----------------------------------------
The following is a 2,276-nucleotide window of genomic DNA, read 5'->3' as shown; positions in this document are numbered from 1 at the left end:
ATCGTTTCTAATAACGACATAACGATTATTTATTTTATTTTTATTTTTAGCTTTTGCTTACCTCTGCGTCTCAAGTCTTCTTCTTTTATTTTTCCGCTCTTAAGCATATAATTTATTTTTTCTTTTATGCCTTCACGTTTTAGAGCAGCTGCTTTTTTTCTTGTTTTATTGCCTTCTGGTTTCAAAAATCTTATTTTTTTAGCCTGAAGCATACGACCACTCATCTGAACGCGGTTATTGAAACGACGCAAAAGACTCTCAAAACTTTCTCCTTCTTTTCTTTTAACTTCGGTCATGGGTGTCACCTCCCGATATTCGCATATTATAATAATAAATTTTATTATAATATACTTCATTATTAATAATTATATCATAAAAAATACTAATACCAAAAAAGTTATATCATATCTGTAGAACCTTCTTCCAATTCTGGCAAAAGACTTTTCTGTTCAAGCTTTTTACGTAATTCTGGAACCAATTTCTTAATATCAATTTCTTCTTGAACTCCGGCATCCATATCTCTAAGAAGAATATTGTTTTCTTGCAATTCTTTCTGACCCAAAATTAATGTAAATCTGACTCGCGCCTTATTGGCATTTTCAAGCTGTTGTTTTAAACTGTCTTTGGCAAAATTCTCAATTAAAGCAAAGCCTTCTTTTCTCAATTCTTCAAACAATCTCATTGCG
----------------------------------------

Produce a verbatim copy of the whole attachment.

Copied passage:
The following is a 2,276-nucleotide window of genomic DNA, read 5'->3' as shown; positions in this document are numbered from 1 at the left end:
ATCGTTTCTAATAACGACATAACGATTATTTATTTTATTTTTATTTTTAGCTTTTGCTTACCTCTGCGTCTCAAGTCTTCTTCTTTTATTTTTCCGCTCTTAAGCATATAATTTATTTTTTCTTTTATGCCTTCACGTTTTAGAGCAGCTGCTTTTTTTCTTGTTTTATTGCCTTCTGGTTTCAAAAATCTTATTTTTTTAGCCTGAAGCATACGACCACTCATCTGAACGCGGTTATTGAAACGACGCAAAAGACTCTCAAAACTTTCTCCTTCTTTTCTTTTAACTTCGGTCATGGGTGTCACCTCCCGATATTCGCATATTATAATAATAAATTTTATTATAATATACTTCATTATTAATAATTATATCATAAAAAATACTAATACCAAAAAAGTTATATCATATCTGTAGAACCTTCTTCCAATTCTGGCAAAAGACTTTTCTGTTCAAGCTTTTTACGTAATTCTGGAACCAATTTCTTAATATCAATTTCTTCTTGAACTCCGGCATCCATATCTCTAAGAAGAATATTGTTTTCTTGCAATTCTTTCTGACCCAAAATTAATGTAAATCTGACTCGCGCCTTATTGGCATTTTCAAGCTGTTGTTTTAAACTGTCTTTGGCAAAATTCTCAATTAAAGCAAAGCCTTCTTTTCTCAATTCTTCAAACAATCTCATTGCG